The Relief force. Hints of the Teutoburger Wald sprang to mind the minute I saw these.

Wonderful Egyptian light charioteers.

Some lovely Romans not, for once, with red shields.

The Defending force arrayed across the hills.

The Relief force advancing through the woods, but immediately set upon from all sides by my skirmishers and warband troops.

Pachyderms an absolute must for an Ancients army, plus a carroballista, something new to be but undoubtedly cool.

My skirmishers have lured the Relief force light cavalry into the woods, where they would suffer at the hands of my troops.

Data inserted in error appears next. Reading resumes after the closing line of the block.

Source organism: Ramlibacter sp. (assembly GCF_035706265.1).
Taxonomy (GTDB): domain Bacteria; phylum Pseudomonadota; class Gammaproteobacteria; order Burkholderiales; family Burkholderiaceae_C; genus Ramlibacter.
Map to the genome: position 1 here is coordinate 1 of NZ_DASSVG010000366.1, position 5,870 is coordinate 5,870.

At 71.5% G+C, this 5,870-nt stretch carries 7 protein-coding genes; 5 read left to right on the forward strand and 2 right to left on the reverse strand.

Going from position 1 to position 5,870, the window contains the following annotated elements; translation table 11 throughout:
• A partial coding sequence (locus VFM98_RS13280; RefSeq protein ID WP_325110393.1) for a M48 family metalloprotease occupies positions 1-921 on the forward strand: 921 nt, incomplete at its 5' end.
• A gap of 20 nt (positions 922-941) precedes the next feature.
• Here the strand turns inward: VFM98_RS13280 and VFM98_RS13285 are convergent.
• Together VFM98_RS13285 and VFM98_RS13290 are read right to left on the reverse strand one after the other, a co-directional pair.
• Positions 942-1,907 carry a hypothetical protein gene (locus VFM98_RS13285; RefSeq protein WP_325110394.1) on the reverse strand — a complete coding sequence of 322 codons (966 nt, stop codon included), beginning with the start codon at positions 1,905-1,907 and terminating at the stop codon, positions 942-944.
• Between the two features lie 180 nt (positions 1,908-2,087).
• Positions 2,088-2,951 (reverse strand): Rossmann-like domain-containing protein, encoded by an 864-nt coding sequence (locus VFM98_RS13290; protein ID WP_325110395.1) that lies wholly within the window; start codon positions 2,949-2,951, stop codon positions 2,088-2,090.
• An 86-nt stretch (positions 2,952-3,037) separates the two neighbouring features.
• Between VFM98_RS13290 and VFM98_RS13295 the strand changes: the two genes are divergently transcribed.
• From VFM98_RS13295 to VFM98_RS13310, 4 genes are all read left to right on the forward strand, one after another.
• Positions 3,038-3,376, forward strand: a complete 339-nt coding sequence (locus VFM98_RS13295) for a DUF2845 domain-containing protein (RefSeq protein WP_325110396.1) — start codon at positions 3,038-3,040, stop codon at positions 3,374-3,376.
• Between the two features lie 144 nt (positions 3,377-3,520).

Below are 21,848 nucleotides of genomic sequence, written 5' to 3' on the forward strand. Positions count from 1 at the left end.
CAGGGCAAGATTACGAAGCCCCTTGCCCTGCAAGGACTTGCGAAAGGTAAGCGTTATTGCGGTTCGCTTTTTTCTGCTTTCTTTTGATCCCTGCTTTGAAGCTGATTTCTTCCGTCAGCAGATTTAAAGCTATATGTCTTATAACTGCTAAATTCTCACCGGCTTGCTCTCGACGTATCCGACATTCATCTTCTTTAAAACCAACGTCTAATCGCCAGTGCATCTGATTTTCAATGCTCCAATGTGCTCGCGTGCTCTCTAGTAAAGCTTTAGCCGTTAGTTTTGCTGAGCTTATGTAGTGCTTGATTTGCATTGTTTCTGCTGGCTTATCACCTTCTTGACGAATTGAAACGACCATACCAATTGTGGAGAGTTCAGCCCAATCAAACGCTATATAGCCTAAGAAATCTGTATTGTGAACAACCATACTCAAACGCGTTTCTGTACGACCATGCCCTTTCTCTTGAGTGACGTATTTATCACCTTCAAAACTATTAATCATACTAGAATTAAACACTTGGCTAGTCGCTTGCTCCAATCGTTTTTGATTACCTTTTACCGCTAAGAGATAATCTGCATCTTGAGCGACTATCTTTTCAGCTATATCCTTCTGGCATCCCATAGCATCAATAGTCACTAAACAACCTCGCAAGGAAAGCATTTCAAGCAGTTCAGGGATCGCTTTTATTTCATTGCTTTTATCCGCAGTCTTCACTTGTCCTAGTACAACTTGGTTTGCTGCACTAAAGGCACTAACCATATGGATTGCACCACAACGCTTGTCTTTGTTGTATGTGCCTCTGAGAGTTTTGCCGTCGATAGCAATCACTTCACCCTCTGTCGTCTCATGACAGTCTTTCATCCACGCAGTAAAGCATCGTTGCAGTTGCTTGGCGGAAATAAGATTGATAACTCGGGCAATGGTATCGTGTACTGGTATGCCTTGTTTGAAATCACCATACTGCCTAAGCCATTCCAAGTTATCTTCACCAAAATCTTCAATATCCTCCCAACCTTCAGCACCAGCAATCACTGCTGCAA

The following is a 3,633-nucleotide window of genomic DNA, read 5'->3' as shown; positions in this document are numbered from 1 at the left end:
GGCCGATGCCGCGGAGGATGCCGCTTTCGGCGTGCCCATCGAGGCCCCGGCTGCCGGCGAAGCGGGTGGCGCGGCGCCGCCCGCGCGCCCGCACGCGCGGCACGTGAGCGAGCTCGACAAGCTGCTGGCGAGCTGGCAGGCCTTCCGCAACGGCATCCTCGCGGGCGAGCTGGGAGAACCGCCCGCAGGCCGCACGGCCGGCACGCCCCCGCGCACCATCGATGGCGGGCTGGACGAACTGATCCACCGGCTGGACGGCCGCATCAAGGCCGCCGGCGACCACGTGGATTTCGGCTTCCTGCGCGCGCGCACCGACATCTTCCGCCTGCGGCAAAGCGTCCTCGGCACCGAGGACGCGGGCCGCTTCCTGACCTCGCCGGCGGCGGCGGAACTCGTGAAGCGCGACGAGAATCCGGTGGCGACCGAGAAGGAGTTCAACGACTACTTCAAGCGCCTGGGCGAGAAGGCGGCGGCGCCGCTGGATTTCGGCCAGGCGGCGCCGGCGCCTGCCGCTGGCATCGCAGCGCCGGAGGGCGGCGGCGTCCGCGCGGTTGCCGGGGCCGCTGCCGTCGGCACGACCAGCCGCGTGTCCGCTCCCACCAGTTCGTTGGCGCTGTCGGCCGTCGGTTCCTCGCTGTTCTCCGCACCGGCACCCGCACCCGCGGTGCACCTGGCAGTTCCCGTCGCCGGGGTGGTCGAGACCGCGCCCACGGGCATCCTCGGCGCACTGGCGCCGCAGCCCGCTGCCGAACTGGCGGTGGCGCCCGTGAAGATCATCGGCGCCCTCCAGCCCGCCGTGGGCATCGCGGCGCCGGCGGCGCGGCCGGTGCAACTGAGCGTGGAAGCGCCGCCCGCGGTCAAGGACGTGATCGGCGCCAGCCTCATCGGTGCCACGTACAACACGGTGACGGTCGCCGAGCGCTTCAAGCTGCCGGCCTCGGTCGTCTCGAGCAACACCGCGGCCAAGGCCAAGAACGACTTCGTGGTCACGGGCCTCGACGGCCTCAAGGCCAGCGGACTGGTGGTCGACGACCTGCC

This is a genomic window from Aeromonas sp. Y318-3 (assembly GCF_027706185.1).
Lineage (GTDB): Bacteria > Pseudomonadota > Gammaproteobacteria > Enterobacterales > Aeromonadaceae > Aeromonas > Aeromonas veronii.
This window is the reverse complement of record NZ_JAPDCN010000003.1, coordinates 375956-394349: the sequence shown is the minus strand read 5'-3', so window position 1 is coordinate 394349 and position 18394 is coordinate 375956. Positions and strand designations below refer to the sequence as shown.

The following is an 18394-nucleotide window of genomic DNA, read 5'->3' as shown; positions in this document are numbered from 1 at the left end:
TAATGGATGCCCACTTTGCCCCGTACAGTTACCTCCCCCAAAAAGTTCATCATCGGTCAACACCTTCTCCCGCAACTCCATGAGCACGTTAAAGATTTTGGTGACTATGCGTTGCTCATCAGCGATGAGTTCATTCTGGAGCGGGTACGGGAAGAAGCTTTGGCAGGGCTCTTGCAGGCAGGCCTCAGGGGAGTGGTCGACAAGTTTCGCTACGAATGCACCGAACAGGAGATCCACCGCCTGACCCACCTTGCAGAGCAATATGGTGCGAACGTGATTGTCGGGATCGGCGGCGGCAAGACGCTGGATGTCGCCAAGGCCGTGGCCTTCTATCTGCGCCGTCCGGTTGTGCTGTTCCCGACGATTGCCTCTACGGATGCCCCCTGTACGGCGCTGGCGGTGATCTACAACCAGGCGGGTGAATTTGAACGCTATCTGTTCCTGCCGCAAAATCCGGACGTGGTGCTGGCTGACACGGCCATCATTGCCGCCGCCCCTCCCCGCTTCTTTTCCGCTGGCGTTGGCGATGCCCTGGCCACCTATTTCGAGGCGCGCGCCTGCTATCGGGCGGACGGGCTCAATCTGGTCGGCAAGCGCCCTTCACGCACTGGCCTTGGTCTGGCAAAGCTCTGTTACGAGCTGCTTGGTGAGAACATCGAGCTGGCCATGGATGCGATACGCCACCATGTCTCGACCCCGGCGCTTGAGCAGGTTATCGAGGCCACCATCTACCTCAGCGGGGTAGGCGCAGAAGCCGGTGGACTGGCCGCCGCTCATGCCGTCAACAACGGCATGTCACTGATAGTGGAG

The rear elephant attacked in the flank, which it didn't like at all, leading to it rampaging straight back off the table!

The Relief force cataphracts attacked in the rear, but only half of them have been able to react to this.

The cataphracts have had to retreat from the combat but are still in good order, being elite troops.

Things get a bit messy, with multiple combats going on, but a good test of Keith's rules.

The Relief force light cavalry are taking a beating in the woods, being shot at from the front and rear.

Meanwhile over on the other side of the table, my skirmishers and light charioteers are whittling down the defenders on the hill, due to some surprisingly good die rolls from me and some poor ones from Keith.

With the troops on the hill nicely hemed in, I sent my heavy cavalry to guard the bridge and block any attempt by the Relief force to cross it.